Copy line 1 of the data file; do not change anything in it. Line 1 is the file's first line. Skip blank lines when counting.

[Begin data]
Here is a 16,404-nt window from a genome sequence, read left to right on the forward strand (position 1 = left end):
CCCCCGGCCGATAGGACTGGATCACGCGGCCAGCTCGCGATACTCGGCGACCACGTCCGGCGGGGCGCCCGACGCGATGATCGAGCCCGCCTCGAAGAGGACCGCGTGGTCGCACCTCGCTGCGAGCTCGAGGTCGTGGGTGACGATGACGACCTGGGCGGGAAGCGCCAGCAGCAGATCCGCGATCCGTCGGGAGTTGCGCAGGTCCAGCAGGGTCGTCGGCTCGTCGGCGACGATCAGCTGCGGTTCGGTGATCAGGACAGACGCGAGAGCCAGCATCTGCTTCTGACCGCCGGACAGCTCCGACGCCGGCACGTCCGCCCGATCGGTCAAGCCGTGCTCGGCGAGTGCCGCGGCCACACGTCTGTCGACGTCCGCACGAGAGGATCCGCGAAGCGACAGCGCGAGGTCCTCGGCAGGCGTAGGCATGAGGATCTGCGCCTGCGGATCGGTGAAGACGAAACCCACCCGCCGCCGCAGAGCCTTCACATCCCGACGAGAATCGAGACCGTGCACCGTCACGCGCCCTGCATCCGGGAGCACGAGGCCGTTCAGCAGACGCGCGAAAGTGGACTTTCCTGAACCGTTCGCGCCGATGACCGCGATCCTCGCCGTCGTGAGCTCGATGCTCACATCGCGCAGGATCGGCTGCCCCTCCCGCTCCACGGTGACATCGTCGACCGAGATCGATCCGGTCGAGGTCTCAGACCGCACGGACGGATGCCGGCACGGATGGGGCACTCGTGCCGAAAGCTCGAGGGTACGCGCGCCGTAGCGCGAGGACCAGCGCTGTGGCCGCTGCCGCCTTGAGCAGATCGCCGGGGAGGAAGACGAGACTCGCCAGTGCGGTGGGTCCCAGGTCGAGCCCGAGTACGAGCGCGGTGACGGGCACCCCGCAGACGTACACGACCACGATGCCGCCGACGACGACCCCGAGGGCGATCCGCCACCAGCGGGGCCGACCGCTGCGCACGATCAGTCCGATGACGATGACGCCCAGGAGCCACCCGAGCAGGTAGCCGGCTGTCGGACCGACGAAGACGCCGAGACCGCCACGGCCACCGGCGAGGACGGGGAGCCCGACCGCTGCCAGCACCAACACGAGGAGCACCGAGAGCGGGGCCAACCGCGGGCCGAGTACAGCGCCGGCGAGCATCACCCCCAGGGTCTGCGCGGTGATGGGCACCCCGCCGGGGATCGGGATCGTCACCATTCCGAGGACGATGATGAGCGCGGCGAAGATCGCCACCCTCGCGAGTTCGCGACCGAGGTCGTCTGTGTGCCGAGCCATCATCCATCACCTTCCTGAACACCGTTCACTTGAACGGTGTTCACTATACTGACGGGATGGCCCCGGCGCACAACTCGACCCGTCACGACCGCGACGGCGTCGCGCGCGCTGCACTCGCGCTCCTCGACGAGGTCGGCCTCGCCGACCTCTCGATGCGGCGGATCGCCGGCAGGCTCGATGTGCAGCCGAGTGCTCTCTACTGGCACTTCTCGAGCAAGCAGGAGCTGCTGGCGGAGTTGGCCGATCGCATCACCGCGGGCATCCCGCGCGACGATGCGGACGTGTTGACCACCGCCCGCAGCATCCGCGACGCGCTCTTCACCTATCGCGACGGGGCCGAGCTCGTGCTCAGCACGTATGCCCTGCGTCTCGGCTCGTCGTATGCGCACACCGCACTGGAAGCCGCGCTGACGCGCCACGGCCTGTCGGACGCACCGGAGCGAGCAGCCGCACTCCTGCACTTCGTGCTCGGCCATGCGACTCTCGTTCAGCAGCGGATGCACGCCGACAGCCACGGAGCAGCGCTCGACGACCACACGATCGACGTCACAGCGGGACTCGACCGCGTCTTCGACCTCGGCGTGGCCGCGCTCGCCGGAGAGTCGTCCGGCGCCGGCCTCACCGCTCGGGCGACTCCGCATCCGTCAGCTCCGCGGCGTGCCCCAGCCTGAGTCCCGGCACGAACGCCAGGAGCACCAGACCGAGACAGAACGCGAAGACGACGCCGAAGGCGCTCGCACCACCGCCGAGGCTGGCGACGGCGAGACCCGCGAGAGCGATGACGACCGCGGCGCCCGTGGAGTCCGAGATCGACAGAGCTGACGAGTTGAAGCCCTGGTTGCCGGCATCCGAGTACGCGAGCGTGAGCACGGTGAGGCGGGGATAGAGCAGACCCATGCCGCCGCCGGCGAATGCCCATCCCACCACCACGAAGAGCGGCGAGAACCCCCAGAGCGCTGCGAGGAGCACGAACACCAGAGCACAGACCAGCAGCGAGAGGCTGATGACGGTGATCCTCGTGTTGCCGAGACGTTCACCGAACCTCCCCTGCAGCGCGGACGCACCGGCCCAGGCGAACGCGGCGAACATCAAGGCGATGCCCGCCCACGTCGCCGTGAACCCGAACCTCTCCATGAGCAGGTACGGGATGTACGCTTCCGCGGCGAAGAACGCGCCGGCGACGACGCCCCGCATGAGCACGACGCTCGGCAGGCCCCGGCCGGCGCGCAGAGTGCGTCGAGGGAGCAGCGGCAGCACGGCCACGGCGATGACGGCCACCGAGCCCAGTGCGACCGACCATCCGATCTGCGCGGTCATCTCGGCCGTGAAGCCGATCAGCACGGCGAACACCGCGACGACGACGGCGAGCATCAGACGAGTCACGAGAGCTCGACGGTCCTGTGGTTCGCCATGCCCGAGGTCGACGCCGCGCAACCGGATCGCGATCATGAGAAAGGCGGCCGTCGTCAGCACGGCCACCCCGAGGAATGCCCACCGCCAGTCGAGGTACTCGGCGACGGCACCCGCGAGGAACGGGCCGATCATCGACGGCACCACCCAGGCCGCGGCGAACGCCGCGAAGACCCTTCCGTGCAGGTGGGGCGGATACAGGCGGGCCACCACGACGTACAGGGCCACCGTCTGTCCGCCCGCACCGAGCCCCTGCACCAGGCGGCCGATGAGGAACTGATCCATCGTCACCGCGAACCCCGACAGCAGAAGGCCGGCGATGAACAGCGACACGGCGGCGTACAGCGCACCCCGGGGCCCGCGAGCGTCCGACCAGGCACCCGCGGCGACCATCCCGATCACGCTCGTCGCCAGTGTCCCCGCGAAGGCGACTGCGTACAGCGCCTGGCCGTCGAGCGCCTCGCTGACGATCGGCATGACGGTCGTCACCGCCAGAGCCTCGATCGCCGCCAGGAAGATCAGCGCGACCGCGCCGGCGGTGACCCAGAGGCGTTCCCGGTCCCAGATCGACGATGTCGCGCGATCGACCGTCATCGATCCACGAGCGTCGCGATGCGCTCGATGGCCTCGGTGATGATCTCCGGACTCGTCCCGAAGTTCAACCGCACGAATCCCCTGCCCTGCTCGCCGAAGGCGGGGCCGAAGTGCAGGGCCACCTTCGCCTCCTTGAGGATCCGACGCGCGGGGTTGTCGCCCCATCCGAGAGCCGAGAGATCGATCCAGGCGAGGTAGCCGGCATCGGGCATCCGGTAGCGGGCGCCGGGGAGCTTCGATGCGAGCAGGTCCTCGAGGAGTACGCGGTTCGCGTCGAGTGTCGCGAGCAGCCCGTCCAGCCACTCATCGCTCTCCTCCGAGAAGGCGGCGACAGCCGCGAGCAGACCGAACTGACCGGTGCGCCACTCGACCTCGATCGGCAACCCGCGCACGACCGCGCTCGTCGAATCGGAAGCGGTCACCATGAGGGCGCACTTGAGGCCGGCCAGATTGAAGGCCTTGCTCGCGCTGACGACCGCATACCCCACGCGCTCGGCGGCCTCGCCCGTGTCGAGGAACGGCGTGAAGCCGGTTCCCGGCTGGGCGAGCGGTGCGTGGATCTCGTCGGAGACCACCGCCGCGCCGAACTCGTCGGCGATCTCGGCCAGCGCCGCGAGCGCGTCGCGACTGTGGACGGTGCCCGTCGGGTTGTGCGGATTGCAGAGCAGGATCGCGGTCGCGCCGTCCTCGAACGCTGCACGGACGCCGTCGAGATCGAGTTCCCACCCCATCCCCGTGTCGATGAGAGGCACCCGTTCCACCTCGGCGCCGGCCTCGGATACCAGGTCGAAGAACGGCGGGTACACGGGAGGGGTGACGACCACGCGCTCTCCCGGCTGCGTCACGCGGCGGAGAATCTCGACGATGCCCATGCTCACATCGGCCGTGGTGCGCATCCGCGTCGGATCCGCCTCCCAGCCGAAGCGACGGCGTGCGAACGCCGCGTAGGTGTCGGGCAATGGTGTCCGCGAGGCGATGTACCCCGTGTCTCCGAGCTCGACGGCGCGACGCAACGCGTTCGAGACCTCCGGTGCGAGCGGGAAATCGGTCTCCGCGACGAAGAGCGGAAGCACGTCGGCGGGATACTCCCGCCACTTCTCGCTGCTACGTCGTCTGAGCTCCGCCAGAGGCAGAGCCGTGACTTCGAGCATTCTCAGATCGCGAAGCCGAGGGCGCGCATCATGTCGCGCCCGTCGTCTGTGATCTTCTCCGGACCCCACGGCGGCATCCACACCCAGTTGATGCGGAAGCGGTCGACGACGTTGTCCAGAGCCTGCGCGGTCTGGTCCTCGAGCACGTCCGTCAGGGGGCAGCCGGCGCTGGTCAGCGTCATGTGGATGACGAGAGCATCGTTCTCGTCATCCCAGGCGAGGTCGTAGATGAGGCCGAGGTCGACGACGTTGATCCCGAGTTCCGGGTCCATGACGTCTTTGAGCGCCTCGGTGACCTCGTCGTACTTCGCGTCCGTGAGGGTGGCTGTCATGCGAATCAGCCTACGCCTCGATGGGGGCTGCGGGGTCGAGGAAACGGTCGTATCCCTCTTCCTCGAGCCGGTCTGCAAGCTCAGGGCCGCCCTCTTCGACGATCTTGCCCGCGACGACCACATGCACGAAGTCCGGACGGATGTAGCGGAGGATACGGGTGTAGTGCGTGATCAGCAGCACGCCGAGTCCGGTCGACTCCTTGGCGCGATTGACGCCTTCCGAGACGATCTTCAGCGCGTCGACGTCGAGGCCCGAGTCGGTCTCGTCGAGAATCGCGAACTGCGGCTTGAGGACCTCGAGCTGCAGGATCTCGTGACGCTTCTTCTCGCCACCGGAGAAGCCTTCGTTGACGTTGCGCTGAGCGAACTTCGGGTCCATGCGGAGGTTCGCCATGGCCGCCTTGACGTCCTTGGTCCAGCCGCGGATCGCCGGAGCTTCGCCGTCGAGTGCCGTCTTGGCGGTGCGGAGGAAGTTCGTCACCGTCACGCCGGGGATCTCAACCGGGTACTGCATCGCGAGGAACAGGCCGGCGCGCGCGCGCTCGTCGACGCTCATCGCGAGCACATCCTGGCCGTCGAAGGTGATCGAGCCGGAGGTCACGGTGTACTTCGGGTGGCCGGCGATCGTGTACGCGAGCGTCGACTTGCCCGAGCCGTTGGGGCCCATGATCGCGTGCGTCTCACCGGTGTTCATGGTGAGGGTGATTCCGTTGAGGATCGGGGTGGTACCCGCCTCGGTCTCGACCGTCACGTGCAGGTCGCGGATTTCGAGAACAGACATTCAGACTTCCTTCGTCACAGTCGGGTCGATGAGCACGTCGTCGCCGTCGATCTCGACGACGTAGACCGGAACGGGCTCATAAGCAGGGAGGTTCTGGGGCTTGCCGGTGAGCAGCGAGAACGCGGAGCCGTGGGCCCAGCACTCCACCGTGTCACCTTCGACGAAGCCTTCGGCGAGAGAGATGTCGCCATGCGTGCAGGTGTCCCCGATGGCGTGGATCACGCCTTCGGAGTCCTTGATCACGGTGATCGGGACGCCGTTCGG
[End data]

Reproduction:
Here is a 16,404-nt window from a genome sequence, read left to right on the forward strand (position 1 = left end):